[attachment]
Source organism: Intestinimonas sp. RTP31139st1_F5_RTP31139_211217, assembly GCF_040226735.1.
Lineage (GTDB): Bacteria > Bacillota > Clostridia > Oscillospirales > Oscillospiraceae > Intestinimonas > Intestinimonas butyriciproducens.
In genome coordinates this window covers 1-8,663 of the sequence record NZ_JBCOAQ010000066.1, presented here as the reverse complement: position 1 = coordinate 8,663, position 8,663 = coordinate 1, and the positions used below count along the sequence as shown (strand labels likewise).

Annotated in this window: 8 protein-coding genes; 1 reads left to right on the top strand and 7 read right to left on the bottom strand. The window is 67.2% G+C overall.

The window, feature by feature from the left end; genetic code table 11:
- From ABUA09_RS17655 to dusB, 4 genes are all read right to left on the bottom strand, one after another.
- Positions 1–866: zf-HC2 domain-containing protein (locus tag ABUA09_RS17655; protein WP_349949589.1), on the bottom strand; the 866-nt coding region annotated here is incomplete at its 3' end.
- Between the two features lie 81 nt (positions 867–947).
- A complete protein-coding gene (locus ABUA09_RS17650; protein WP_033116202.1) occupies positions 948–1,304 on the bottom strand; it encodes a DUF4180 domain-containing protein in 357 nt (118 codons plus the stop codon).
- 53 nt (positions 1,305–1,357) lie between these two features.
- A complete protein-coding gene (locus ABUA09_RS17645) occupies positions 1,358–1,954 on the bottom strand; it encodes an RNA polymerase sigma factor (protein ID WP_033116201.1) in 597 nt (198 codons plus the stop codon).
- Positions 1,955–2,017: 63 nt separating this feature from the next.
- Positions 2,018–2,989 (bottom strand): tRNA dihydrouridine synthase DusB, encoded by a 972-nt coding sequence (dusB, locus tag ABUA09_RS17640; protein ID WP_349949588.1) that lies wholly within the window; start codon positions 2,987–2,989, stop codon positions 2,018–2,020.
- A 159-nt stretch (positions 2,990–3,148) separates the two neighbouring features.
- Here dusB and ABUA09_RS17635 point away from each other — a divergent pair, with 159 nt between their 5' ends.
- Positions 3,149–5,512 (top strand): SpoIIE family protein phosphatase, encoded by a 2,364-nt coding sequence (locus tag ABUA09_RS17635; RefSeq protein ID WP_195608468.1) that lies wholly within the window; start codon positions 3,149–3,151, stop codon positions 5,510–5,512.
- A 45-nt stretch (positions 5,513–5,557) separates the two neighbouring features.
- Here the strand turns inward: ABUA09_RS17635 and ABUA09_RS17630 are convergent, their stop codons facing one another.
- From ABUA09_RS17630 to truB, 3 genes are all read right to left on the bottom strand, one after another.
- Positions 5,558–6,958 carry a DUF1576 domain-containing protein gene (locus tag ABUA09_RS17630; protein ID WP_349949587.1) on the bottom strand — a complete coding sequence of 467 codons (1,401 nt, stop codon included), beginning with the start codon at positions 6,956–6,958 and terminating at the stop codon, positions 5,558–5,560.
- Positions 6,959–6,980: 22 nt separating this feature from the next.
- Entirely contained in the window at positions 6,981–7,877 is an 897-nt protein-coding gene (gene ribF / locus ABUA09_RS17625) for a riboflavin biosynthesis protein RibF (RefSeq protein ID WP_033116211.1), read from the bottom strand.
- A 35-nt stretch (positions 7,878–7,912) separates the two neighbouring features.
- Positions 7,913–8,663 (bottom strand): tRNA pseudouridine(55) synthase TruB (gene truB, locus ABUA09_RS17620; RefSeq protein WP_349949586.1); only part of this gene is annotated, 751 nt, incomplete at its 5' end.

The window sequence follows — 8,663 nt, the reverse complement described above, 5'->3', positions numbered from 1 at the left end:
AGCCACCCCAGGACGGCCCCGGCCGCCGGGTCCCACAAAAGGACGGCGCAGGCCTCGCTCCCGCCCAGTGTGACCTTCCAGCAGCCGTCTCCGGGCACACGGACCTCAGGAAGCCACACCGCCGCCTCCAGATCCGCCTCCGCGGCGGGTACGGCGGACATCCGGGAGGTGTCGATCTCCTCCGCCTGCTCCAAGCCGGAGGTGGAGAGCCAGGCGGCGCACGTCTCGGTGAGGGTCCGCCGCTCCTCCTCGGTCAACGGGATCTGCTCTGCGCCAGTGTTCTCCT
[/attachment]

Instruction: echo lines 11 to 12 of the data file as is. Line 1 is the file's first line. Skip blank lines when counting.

- A complete protein-coding gene (locus ABUA09_RS17645) occupies positions 1,358–1,954 on the bottom strand; it encodes an RNA polymerase sigma factor (protein ID WP_033116201.1) in 597 nt (198 codons plus the stop codon).
- Positions 1,955–2,017: 63 nt separating this feature from the next.